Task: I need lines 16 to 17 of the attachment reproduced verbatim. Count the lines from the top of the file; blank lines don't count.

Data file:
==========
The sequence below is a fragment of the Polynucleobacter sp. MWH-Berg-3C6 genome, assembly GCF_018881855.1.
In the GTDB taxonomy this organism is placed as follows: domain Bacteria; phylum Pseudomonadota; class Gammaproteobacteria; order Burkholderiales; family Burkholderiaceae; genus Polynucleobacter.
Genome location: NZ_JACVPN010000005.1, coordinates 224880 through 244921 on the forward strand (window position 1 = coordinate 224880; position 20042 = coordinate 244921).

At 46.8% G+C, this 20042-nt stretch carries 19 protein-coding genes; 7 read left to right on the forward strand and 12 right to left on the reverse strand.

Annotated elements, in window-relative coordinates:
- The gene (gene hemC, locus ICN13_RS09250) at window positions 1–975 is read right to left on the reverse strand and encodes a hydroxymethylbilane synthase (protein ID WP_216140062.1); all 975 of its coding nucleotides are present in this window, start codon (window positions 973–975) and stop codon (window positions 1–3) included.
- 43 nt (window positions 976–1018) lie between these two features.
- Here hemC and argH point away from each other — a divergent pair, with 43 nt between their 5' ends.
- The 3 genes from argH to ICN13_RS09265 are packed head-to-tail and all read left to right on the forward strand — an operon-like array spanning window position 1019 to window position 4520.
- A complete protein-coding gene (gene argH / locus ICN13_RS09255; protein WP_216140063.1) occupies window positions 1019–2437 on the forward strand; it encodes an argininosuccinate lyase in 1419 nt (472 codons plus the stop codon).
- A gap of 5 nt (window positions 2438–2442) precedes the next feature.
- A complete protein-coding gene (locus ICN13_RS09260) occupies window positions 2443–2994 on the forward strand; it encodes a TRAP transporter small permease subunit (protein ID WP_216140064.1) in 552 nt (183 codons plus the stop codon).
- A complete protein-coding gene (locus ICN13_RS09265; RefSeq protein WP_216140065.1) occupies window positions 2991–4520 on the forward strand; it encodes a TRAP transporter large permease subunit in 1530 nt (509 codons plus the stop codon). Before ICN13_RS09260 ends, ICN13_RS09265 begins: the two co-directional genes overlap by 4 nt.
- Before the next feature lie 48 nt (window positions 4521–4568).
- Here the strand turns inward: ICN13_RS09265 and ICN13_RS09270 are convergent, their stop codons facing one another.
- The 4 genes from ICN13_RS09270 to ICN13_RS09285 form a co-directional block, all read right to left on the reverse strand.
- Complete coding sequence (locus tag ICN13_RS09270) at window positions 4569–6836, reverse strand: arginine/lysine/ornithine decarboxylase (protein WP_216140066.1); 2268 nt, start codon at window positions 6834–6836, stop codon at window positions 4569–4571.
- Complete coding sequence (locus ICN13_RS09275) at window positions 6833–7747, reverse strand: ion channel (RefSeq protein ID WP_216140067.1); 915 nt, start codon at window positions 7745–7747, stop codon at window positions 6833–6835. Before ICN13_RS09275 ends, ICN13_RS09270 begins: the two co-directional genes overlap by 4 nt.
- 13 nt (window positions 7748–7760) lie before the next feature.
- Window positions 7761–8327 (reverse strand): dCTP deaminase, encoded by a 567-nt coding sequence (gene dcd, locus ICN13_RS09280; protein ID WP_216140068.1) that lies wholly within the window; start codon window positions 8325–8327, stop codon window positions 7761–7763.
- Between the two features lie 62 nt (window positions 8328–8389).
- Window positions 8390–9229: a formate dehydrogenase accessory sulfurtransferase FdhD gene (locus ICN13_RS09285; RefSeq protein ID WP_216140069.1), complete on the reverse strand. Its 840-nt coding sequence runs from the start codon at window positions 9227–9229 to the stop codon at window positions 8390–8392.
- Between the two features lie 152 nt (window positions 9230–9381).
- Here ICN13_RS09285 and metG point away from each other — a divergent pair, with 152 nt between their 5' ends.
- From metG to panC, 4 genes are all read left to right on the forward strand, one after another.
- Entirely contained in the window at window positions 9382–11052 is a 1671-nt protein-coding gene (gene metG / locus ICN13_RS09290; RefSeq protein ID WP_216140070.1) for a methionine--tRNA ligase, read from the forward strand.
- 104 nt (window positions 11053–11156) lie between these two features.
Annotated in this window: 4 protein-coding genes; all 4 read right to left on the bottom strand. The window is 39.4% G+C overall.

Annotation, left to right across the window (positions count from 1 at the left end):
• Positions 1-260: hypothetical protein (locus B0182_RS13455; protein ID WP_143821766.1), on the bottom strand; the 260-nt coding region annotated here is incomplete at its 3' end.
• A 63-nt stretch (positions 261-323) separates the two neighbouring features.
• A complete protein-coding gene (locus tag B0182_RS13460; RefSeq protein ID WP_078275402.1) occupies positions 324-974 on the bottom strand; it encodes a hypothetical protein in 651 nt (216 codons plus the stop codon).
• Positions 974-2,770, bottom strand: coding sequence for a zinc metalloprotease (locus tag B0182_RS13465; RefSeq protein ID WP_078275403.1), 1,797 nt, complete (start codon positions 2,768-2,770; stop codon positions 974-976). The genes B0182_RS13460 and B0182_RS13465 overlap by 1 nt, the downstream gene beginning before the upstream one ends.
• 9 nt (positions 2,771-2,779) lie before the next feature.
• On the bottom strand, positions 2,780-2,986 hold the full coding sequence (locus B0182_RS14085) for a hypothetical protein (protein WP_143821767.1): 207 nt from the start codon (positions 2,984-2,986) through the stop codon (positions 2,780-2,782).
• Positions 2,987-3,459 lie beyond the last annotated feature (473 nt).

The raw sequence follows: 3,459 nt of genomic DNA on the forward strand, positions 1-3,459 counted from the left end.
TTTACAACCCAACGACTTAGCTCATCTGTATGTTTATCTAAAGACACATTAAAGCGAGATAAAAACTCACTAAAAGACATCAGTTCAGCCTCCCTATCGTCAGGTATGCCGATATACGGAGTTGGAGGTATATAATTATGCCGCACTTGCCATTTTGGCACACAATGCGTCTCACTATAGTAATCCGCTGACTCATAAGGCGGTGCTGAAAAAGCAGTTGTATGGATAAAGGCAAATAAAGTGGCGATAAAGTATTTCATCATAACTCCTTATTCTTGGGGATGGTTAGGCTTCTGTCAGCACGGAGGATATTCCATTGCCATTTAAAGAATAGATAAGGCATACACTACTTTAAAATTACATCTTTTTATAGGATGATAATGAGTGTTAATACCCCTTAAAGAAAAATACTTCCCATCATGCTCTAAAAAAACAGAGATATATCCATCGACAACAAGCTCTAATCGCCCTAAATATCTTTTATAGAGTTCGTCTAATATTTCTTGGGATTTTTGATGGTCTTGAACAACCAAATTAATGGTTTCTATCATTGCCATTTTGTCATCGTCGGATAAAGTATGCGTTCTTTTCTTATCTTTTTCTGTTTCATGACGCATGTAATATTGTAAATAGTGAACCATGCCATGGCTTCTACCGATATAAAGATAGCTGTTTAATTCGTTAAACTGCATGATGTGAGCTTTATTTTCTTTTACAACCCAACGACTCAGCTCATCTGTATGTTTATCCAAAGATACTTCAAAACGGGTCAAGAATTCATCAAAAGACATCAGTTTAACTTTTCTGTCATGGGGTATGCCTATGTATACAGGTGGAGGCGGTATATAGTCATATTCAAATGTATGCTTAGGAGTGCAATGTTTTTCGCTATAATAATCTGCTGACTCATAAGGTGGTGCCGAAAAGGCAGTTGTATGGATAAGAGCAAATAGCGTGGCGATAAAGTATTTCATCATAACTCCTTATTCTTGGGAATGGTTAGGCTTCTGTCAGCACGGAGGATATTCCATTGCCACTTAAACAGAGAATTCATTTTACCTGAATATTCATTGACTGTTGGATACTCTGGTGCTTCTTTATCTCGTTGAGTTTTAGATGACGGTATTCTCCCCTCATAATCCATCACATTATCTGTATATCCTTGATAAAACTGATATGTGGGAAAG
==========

- The 4 genes from ICN13_RS09270 to ICN13_RS09285 form a co-directional block, all read right to left on the reverse strand.
- Complete coding sequence (locus tag ICN13_RS09270) at window positions 4569–6836, reverse strand: arginine/lysine/ornithine decarboxylase (protein WP_216140066.1); 2268 nt, start codon at window positions 6834–6836, stop codon at window positions 4569–4571.